In many countries, there are legislated noise limits on vehicles (passenger cars, heavy trucks, motorcycles, construction equipment, …). These limits are used to reduce noise exposure in populated areas. With the advent of electric vehicles, there are additional minimal noise level requirements to ensure pedestrian safety.
Simcenter Testlab Pass-by Noise Testing systems are used to measure the noise emissions of vehicles to ensure they meet regulatory requirements.
A partial list is shown in Figure 3
Figure 3: Partial list of vehicle pass-by noise standards.
A partial list of pass-by noise regulations:
- ISO 362: Measurement of Noise Emitted by Accelerating Road Vehicles.
- SAE J986: Sound Level for Passenger Cars and Light Trucks.
- SAE J366: Exterior Sound Level for Heavy Trucks and Buses.
- SAE J1470: Measurement of Noise Emitted by Accelerating Highway Vehicles.
- ISO 6394 and ISO 6395: Determination of Sound Power level of Earth-moving Machinery.
- ISO 5130: Measurements of Sound Pressure Level Emitted by Stationary Road Vehicles.
- FMVSS 141: Minimum Sound Requirements for Hybrid and Electric Vehicles.
- TRAIS 20: Noise Test Procedure for Motor Vehicles.
- UN/ECE Regulation 51.3: Exterior Noise Emission.
- UN/ECE Regulation 138: Regulation on the Approval of Quiet Road Transport Vehicles (QRTV) or minimal noise requirement for vehicles.
- ASEP: “Additional Sound Emission Provisions” to show production vehicles do not differ from ISO Pass-by results.
1.3 Pass-by Noise Setup
The basic setup of a pass-by noise test has an outdoor track with microphones set at fixed positions as shown in Figure 4.
Figure 4: An ISO 362 pass-by noise test (left) and an ISO 6395 pass-by noise test (right).
The vehicle is driven past the microphones at a specific speed. Light barriers at the beginning and end of the track start and stop the acquisition when the light beam is crossed.
Several pieces of hardware are typically used in a pass-by noise test as shown in Figure 5.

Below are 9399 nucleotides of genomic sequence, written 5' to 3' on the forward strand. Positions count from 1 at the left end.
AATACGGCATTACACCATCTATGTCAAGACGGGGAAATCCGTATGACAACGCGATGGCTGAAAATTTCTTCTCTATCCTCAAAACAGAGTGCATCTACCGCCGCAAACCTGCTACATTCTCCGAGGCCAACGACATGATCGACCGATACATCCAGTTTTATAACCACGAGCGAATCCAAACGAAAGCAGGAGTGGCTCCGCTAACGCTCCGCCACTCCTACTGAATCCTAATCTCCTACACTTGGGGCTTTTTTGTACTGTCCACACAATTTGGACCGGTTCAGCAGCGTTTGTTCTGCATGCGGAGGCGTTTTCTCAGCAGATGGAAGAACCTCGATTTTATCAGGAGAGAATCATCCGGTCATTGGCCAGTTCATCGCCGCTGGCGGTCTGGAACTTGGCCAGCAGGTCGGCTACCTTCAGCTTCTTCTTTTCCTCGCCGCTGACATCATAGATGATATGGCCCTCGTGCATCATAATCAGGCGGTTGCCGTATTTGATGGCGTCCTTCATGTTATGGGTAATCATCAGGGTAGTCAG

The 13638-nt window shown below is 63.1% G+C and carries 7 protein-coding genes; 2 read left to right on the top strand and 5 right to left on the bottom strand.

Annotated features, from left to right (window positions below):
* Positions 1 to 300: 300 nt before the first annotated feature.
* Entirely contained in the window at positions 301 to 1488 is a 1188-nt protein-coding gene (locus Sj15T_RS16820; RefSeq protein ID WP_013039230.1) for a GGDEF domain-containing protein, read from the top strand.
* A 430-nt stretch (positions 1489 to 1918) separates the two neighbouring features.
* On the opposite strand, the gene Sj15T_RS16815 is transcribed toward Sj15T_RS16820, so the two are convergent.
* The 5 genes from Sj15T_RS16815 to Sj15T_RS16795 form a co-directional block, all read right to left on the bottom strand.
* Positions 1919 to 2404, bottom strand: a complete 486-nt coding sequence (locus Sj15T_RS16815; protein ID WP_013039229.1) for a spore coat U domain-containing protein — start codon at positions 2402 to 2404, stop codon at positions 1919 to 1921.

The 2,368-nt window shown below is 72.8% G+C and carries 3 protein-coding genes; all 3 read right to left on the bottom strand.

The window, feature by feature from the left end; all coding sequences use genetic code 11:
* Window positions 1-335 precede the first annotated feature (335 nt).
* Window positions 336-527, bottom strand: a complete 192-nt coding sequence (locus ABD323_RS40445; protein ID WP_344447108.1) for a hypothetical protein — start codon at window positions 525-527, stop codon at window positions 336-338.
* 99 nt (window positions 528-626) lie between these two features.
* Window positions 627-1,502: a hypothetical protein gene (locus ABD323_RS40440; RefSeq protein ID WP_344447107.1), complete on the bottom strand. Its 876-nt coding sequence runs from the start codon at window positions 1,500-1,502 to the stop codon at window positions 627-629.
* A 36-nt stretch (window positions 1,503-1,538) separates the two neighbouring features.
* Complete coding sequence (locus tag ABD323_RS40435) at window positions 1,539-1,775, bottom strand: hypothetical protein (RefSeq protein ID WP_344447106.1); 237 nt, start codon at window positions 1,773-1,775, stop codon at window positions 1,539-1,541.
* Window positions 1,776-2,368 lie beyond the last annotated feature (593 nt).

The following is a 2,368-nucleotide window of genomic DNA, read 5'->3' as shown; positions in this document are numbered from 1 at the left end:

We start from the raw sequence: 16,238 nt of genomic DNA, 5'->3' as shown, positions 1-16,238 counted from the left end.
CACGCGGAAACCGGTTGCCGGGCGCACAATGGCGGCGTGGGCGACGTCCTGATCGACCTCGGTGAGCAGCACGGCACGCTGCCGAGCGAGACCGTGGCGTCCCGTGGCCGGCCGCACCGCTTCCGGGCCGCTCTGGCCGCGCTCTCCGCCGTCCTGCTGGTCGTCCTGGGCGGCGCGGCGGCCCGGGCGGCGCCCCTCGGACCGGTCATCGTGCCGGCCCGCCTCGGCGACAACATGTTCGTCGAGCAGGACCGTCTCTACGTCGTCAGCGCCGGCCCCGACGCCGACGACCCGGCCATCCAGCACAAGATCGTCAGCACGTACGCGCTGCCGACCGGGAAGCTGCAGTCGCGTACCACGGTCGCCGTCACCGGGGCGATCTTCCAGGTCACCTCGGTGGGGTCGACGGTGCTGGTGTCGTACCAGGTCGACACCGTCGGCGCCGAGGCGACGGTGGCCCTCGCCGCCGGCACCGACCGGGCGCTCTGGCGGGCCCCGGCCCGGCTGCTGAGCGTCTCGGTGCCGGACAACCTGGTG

Figure 5: Equipment used in vehicle pass-by noise testing.
The function and purpose of the equipment is described in the next sections:2.1 Acquisition System
The Simcenter SCADAS
hardware (Figure 6
) is used to record all data (microphones, vehicle speed, vehicle position, vehicle entry, vehicle exit, …) simultaneously.
Figure 6: Simcenter SCADAS data acquisition systems for pass-by noise testing.
There can be two data acquisition systems in use during a test – one in the vehicle, one at the trackside. Depending on the exact setup, one acquisition unit or the other might be used alone. In other configurations, two acquisition units might be used in conjunction with each other.
The two SCADAS hardware units will communicate via a specific card [product code SC-PBN-MOD]. This card has wireless capabilities (Figure 7):
Figure 7: The Simcenter SCADAS pass-by noise (SC-PBN) card.
The card helps synchronize data from multiple sources, including any wireless data (from microphones, etc.) that is gathered.
Pass-by noise testing involves a moving vehicle. Some data is readily available from the vehicle (acceleration, kick down status, etc.) while other data is readily available trackside (microphones, light barriers, etc.). The SC-PBN card synchronizes data between the trackside and in-vehicle units with its wireless capabilities.
For example, wireless microphones can be used directly with the SCADAS PBN card.
2.2 Wireless Microphones
It is desirable to have single user operation to reduce the manpower requirements to perform a test. One way to do this is to send all trackside data in real-time to an acquisition unit in the vehicle. Wireless microphones [product code SCM-PBN-WMC] allow this to be done. Microphones are shown in Figure 8.
Figure 8: Wireless microphones used in pass-by noise testing help enable single user operation.
These microphones transmit a wireless digital audio signal based on the Sony/Philips Digital Interface (SPDIF).
2.3 Weather Station
Noise tests must be performed within a certain range of environmental conditions. A weather station [product code SC-PBN-WS] is used to monitor wind speed, temperature, humidity, and track surface temperature during the test to ensure consistent measurements. Weather station shown in Figure 9.